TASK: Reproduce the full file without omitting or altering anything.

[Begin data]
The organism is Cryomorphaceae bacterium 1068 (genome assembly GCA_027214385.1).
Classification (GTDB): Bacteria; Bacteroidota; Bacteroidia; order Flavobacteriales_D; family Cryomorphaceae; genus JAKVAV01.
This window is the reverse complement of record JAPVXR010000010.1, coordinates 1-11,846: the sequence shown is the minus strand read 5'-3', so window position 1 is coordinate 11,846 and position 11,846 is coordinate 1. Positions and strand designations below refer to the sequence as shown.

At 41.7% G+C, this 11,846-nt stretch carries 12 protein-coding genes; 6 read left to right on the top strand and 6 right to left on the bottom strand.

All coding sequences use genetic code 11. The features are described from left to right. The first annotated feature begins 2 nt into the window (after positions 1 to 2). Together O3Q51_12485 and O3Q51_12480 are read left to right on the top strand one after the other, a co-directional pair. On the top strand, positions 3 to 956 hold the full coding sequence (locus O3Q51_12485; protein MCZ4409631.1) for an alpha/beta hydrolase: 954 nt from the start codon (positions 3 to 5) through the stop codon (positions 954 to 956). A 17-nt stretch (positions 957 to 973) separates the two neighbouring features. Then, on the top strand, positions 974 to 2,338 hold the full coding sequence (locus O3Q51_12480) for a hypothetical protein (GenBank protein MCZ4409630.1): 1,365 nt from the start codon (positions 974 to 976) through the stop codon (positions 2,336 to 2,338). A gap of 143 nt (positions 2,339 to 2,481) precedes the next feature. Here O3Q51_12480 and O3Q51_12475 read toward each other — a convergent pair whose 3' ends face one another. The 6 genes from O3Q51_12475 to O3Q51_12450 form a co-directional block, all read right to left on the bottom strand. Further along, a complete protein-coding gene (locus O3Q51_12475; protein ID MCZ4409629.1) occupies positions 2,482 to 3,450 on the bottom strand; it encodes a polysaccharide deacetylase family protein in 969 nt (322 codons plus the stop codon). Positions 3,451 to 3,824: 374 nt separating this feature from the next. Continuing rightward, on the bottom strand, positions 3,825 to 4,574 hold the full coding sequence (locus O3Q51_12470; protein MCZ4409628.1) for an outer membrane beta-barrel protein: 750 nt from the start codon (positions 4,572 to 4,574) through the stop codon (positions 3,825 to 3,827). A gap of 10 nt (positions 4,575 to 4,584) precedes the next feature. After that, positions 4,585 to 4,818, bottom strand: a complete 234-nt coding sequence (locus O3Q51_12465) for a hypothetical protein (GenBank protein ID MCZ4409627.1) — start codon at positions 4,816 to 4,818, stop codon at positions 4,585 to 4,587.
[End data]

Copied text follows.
The organism is Cryomorphaceae bacterium 1068 (genome assembly GCA_027214385.1).
Classification (GTDB): Bacteria; Bacteroidota; Bacteroidia; order Flavobacteriales_D; family Cryomorphaceae; genus JAKVAV01.
This window is the reverse complement of record JAPVXR010000010.1, coordinates 1-11,846: the sequence shown is the minus strand read 5'-3', so window position 1 is coordinate 11,846 and position 11,846 is coordinate 1. Positions and strand designations below refer to the sequence as shown.

At 41.7% G+C, this 11,846-nt stretch carries 12 protein-coding genes; 6 read left to right on the top strand and 6 right to left on the bottom strand.

All coding sequences use genetic code 11. The features are described from left to right. The first annotated feature begins 2 nt into the window (after positions 1 to 2). Together O3Q51_12485 and O3Q51_12480 are read left to right on the top strand one after the other, a co-directional pair. On the top strand, positions 3 to 956 hold the full coding sequence (locus O3Q51_12485; protein MCZ4409631.1) for an alpha/beta hydrolase: 954 nt from the start codon (positions 3 to 5) through the stop codon (positions 954 to 956). A 17-nt stretch (positions 957 to 973) separates the two neighbouring features. Then, on the top strand, positions 974 to 2,338 hold the full coding sequence (locus O3Q51_12480) for a hypothetical protein (GenBank protein MCZ4409630.1): 1,365 nt from the start codon (positions 974 to 976) through the stop codon (positions 2,336 to 2,338). A gap of 143 nt (positions 2,339 to 2,481) precedes the next feature. Here O3Q51_12480 and O3Q51_12475 read toward each other — a convergent pair whose 3' ends face one another. The 6 genes from O3Q51_12475 to O3Q51_12450 form a co-directional block, all read right to left on the bottom strand. Further along, a complete protein-coding gene (locus O3Q51_12475; protein ID MCZ4409629.1) occupies positions 2,482 to 3,450 on the bottom strand; it encodes a polysaccharide deacetylase family protein in 969 nt (322 codons plus the stop codon). Positions 3,451 to 3,824: 374 nt separating this feature from the next. Continuing rightward, on the bottom strand, positions 3,825 to 4,574 hold the full coding sequence (locus O3Q51_12470; protein MCZ4409628.1) for an outer membrane beta-barrel protein: 750 nt from the start codon (positions 4,572 to 4,574) through the stop codon (positions 3,825 to 3,827). A gap of 10 nt (positions 4,575 to 4,584) precedes the next feature. After that, positions 4,585 to 4,818, bottom strand: a complete 234-nt coding sequence (locus O3Q51_12465) for a hypothetical protein (GenBank protein ID MCZ4409627.1) — start codon at positions 4,816 to 4,818, stop codon at positions 4,585 to 4,587.